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A Guide to Playing Diplo Games Correctly: 10/4/2014 14:15:33

Level 53
Hello all! I've played quite a few Diplos now, and I notice a lot of people don't seem to understand the concept. Read on if you want to learn how to Diplo without becoming PE Every game, Getting yelled at for being a whiner, or getting a terrible starting position.

Basic Rules:
1. READ THE RULES; even the most experienced players should read the game rules before the game begins. Every Diplo is different, and you never know what rules will be changed.
2. Don't be a Dick; be nice to people. Even if they're crushing you in a war, don't swear and insult them constantly.
3. Pay Attention; if somebody asks you for something, respond in a timely manner, EX: if they ask you to lower borders, and you don't see it, they may get angry and declare war. This also means that you should TAKE YOUR TURN. Do not join a game and then completely ignore it, this only makes it more boring for those who are actually playing.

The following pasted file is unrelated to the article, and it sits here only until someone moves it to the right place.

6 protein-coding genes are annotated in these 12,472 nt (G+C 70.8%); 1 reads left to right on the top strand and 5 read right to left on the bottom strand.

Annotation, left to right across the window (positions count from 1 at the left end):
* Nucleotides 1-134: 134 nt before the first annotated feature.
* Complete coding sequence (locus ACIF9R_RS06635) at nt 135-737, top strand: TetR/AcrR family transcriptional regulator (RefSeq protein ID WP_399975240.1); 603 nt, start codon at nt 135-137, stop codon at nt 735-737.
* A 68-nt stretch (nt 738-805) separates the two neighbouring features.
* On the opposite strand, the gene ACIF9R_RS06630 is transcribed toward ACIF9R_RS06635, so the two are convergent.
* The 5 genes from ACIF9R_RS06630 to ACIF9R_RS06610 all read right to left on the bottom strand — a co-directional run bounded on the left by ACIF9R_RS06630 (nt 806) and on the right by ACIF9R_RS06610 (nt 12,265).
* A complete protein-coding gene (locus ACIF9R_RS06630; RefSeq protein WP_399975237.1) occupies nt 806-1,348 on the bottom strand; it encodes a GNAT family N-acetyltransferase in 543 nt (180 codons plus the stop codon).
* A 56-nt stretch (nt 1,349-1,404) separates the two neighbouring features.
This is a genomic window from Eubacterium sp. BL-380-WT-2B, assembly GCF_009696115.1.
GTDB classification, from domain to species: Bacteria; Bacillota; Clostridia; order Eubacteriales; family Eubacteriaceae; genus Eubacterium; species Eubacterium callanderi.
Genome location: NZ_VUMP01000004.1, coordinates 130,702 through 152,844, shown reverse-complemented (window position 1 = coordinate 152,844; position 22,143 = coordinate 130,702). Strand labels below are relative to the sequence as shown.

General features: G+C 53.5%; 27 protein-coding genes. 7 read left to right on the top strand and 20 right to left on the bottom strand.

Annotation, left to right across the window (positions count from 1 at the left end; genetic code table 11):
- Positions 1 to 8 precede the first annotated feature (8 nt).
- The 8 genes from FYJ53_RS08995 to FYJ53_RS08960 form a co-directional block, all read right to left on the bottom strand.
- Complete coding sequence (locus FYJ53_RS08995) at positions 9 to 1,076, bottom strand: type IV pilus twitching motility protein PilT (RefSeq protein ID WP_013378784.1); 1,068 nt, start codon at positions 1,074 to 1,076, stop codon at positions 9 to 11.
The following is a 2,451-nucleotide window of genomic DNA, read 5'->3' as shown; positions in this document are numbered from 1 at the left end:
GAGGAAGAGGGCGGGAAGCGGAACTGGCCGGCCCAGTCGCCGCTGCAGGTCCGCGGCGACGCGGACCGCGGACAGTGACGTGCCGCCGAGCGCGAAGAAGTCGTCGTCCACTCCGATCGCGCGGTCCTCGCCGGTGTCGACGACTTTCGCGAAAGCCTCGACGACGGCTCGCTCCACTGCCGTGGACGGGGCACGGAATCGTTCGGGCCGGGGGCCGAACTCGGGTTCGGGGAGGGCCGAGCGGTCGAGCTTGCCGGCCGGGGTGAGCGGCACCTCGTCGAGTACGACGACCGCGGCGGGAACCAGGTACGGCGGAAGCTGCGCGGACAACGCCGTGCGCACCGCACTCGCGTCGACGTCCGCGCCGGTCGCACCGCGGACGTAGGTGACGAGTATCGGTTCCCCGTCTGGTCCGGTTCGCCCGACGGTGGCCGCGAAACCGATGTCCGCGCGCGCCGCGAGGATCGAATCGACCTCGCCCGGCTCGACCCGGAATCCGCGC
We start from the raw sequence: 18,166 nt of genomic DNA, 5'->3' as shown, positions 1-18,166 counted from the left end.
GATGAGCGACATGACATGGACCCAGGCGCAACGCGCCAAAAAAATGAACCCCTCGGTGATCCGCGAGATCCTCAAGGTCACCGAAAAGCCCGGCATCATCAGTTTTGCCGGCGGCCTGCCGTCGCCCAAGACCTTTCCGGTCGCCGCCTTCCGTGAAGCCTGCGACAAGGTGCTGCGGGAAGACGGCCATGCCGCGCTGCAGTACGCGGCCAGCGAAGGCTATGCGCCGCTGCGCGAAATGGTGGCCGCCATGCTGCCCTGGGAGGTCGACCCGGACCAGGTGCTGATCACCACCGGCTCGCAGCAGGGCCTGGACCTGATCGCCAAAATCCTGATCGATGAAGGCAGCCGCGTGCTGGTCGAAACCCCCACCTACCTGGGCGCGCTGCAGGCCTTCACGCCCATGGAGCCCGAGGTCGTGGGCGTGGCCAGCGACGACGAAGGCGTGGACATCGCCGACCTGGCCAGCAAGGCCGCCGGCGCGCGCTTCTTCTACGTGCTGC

Claim Rules:
1. If you are allowed to make initial claims, PAY ATTENTION. Read the chat through first to make sure the territory or bonus you want isn't already claimed. Also, be courteous, and don't pick a territory right next to somebody else's
2.If somebody makes a claim to neutral territory during the game, its nice to respect their claim, unless you claimed it first. If you really want that claim, don't just go in and disregard them, ask them about it, negotiate for it, that's what playing a diplo is about.

War Rules:
1. Don't be a land whore; if a country is about to be defeated, don't jump on the war train at the very end just so you can snag some free land.
2. Avoid Gangbanging; If there are already 2 vs 1, don't jump on unless your allies explicitly ask you. Otherwise, you look like a jerk.
3. Don't whine War; It's part of the game. If a group of 3 allies attack you, don't whine about it, they're allies, they're gonna work together. Whining "But its unfair, you clearly have no concept of a Diplo" (Highlander, I'm looking at you...) will not make your problem go away, it only makes you look like a spoiled 9 year old.